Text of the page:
When I first started telling stories to children (as opposed to reading them from a story book) I worked way too hard. I would try to memorize the story with the effort of a Shakespearean actor learning lines for Hamlet. But storytelling isn’t the same as learning a script. It’s looser, it changes, improvisations and deviations are okay.
Pre-literary people had a lot of little tricks to cheat and help them remember the story. For instance, all those repititions of “rosy-fingered dawn” in the Odyssey? They were actually pauses to help the storyteller get his bearings to remember what was coming next. While the audience enjoyed a few lines of lovely singing, the storyteller was taking a mental coffee break.
Fairy tales also use repitition, and it’s not just because children love it. In the fairytale Donkey Skin, the princess buys time to wriggle out of a marriage with her incestuous father by asking first for a dress the color of weather, then a dress the color of the moon, then a dress the color of the sun. The repitions give structure to the storyteller and help her remember what is coming next.
My own trick that I like the best is not only repitition, but something tangible- using a Native American story bag.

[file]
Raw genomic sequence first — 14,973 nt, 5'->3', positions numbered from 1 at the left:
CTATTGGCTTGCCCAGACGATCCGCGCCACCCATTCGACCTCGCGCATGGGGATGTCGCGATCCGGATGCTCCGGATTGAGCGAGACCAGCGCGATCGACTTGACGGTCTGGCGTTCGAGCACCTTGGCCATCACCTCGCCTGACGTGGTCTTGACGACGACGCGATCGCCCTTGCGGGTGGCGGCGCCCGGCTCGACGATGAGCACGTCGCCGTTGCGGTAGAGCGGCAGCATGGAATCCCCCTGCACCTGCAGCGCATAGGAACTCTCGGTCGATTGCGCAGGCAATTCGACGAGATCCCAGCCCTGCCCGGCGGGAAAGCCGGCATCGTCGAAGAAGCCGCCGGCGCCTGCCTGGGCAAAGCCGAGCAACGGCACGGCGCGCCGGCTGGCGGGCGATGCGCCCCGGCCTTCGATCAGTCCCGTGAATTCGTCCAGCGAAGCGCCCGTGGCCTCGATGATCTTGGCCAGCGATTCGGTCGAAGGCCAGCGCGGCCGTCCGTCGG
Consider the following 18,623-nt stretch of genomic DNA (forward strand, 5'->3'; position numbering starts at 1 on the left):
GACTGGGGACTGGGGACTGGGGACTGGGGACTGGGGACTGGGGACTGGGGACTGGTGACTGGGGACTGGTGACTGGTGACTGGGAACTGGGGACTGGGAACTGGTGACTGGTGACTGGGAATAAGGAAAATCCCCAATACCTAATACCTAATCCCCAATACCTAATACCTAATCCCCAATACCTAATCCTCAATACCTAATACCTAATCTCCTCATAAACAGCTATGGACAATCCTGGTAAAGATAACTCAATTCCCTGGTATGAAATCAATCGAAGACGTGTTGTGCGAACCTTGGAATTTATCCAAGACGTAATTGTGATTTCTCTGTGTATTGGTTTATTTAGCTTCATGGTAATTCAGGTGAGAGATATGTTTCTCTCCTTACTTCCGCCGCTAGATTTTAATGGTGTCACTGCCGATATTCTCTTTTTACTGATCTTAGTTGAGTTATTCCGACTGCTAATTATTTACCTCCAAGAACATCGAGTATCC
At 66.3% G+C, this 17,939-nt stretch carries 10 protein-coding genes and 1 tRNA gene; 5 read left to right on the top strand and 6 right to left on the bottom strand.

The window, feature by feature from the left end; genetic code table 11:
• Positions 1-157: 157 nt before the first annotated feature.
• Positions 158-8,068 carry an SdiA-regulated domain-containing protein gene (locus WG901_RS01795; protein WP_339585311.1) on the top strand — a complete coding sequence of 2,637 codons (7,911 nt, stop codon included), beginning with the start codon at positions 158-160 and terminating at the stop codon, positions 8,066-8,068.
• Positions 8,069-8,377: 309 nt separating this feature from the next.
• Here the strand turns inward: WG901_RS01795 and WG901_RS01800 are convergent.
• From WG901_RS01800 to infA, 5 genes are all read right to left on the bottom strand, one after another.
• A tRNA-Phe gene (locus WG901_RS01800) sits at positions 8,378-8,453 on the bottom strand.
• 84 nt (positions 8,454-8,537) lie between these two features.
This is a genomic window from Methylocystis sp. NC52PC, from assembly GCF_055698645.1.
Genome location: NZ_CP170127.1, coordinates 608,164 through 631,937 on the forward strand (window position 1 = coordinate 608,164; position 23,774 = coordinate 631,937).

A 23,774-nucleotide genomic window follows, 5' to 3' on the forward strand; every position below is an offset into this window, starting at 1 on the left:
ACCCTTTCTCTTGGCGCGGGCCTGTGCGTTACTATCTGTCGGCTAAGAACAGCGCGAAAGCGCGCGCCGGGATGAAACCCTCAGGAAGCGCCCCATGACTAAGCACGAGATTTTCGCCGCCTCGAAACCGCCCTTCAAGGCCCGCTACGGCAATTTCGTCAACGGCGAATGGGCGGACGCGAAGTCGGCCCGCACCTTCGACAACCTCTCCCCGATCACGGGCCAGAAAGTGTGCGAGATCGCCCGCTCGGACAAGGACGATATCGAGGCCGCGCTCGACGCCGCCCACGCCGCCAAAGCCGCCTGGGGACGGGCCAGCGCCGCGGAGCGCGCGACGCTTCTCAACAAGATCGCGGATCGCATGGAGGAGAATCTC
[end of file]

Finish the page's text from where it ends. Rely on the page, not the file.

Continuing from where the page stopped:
“The Iroquis storyteller or Hage’ota carried a bag full of items that acted as mnemoic devices- each item represented a story. The Hage’ota, or perhaps a chid in the audience, would pull an item out the bag, the item would be shown to the people and the story would begin. ” -Michael Caduto and Joseph Bruchac, Keepers of the Animals.
I adapted this idea a little because I need more help remembering! Sometimes I will fill a little bag with something simple, like three little objects. If I were telling “Frog Creates Rain” I might put in my bag:
A pebble, for First Woman
A bit of sponge, for Frog
A feather, for Crane
Holding these objects as I tell the story helps me remember. When I hold the pebble, I remember First Woman, and so on. When I know the story very well, I can involve the children by letting them choose and hold objects from the story bag.
Anything to help remember!